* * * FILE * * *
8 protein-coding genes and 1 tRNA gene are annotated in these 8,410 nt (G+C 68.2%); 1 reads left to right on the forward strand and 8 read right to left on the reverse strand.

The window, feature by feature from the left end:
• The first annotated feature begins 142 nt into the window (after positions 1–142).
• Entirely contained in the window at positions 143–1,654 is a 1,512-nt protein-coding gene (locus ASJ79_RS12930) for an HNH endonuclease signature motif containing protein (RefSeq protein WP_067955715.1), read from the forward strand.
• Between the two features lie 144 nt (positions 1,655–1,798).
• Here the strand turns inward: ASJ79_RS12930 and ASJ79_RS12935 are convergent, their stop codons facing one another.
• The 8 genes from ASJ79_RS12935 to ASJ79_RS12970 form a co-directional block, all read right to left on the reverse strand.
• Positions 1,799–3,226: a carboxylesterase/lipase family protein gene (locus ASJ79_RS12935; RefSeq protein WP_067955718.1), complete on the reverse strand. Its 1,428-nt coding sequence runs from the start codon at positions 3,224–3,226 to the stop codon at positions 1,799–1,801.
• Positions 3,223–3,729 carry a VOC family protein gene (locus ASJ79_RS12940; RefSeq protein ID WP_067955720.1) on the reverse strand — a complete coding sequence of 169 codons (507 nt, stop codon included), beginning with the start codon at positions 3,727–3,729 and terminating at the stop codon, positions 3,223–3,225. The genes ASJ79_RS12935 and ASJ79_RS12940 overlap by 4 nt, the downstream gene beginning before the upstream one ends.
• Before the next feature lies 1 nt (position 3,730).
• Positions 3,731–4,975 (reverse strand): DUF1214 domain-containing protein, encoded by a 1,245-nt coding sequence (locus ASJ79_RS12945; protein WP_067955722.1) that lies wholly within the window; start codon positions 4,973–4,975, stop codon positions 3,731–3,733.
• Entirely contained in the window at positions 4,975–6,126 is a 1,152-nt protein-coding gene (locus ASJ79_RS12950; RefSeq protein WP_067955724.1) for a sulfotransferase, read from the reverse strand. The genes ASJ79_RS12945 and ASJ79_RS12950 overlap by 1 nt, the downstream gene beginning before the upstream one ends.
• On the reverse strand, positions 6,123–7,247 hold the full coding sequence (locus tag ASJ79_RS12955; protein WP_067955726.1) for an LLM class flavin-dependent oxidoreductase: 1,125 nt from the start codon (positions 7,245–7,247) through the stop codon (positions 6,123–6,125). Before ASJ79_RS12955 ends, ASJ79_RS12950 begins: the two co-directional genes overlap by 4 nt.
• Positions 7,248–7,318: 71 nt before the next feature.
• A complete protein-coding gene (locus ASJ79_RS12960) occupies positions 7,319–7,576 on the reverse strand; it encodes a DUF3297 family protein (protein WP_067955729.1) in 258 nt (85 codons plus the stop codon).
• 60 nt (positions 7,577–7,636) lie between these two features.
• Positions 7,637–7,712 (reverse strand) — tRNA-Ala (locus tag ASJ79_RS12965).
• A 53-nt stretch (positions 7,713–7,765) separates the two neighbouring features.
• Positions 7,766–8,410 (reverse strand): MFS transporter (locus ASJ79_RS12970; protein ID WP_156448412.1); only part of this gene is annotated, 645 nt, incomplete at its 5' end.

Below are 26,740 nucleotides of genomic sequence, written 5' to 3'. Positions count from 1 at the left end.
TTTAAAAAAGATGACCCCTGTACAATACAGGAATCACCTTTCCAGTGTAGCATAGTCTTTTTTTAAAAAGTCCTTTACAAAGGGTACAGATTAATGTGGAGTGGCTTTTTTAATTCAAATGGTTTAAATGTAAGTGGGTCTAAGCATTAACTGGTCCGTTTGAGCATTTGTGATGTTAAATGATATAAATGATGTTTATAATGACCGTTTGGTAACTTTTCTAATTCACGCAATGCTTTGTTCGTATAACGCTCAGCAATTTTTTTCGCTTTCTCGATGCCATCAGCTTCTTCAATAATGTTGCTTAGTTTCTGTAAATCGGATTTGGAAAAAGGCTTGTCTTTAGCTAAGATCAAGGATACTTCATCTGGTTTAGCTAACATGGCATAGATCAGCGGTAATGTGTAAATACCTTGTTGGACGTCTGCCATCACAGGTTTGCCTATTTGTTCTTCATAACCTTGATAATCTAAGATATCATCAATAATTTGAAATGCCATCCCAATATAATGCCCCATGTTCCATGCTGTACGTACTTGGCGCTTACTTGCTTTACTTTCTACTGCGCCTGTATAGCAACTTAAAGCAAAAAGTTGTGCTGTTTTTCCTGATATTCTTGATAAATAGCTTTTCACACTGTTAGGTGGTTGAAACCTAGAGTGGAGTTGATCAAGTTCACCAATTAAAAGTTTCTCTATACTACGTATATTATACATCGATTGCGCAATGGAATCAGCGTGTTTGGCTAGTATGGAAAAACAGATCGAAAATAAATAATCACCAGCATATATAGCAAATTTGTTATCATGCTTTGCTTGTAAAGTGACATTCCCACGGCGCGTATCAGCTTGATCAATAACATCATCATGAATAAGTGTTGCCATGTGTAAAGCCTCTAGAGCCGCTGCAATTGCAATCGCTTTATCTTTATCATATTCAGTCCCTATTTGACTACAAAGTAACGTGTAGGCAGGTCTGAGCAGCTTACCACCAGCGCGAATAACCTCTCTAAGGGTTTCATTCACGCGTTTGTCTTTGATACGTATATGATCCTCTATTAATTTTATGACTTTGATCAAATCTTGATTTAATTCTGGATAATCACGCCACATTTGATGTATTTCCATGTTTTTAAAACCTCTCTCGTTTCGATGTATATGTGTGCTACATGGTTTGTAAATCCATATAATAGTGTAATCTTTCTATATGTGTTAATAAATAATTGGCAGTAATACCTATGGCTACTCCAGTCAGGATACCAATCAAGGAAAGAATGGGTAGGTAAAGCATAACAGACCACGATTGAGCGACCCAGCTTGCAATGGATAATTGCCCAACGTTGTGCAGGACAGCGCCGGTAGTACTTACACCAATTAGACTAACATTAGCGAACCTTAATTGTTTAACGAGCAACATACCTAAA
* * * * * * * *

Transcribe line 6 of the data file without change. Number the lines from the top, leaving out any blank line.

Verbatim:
• Here the strand turns inward: ASJ79_RS12930 and ASJ79_RS12935 are convergent, their stop codons facing one another.